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Sustainability: Longevity V. Maintenance

Posted in Opinion, Research by Kate Archdeacon on February 24th, 2011

Source: Wide Urban World


Photo of Teotihuacan © K Archdeacon

From “Were ancient cities sustainable?” by Michael E. Smith:

As an archaeologist, I have a very different view of sustainability than most scholars who study the contemporary world. For sustainability today, one of the standard definitions is that of Gro Harlem Bruntland: “Sustainable development is development that meets the needs of the present without compromising the ability of future generations to meet their own needs.” There is much debate and discussion about this definition and its usefulness, but the dual components of current practices and potential future outcomes are fundamental for most writers.

Archaeology deals with human society over long time spans—centuries and even millennia. For me, a sustainable society is one that lasts for a long time. In central Mexico, Teotihuacan society flourished for five centuries or more, while many of the societies that came later were only around for a couple of centuries before collapsing. Teotihuacan was far more sustainable. People sometimes wonder why Classic Maya civilization collapsed, assuming that their society and practices must have been defective. But the Maya cities lasted even longer than Teotihuacan. My own society in the USA has lasted less than half as long as the Classic Maya, so perhaps the Maya had a more sustainable society than we have today.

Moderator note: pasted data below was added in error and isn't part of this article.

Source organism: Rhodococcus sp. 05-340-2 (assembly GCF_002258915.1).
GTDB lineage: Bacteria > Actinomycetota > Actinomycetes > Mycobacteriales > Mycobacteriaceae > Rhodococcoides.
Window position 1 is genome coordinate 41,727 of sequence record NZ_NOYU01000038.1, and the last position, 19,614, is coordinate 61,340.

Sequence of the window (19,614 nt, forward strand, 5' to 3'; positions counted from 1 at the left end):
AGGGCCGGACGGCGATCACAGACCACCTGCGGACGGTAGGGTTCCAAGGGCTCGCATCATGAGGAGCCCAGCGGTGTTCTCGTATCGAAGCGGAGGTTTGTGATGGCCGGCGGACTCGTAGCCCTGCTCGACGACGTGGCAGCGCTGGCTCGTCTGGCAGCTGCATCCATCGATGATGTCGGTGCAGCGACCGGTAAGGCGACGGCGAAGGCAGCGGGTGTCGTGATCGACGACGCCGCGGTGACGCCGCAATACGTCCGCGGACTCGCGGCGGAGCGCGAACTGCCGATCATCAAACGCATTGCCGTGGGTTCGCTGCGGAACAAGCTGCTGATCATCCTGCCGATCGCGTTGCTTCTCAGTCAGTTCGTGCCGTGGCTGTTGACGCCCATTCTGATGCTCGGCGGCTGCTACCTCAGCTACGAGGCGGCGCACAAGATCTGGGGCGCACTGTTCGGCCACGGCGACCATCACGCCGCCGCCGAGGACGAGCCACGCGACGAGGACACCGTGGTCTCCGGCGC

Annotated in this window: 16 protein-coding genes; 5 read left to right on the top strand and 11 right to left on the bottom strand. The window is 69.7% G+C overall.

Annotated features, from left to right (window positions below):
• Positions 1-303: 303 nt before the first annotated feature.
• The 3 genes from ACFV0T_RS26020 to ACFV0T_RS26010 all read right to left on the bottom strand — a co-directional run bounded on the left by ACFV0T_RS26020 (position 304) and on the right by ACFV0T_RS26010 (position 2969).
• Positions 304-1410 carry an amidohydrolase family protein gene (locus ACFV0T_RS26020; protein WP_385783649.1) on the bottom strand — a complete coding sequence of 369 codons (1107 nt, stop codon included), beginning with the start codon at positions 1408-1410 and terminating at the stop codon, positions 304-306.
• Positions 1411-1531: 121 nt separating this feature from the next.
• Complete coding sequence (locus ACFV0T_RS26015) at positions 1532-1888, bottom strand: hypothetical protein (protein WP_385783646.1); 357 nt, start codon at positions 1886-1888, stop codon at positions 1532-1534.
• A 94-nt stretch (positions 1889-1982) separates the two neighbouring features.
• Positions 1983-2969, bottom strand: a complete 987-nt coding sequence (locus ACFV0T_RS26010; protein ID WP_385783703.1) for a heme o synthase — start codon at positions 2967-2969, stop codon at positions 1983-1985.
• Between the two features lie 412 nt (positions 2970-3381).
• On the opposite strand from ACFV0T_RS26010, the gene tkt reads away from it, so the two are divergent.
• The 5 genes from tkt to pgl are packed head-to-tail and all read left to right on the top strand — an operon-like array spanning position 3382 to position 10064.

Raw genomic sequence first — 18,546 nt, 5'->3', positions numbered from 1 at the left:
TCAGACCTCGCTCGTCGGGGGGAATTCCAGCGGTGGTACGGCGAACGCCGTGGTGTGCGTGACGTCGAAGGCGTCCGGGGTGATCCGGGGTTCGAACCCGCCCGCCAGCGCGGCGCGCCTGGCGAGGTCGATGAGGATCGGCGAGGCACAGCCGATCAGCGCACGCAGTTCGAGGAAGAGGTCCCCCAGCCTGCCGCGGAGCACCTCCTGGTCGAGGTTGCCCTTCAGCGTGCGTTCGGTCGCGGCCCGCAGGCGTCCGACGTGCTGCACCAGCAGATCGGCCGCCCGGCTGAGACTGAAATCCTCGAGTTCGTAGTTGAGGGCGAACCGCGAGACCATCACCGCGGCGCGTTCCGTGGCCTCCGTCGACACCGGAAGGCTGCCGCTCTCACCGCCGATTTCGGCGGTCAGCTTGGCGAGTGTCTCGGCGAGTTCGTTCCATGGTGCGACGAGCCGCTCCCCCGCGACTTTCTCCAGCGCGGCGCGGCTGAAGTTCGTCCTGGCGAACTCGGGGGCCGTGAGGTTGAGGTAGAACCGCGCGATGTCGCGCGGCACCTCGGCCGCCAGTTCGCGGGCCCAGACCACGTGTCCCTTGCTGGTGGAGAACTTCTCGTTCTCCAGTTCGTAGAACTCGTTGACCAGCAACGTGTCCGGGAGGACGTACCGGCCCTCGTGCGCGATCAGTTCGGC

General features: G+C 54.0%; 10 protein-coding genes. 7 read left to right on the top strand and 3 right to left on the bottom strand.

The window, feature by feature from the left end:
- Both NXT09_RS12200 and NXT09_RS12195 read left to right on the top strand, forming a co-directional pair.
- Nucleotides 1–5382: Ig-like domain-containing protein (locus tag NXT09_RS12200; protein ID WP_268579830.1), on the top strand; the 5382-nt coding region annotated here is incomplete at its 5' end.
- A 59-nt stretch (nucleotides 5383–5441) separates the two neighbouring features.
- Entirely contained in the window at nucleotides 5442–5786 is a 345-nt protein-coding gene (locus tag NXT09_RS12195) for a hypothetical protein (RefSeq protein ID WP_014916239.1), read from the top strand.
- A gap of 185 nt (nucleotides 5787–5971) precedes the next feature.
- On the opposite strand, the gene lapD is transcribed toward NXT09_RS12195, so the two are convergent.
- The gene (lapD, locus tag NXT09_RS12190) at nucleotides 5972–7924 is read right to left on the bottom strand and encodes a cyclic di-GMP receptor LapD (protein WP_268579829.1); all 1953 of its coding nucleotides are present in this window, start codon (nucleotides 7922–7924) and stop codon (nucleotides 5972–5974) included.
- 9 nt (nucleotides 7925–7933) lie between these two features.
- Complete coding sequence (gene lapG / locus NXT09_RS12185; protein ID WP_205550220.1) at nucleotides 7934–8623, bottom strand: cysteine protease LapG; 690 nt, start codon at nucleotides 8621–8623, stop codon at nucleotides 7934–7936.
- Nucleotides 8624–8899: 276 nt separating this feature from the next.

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Read the rest of this article by Michael E. Smith.

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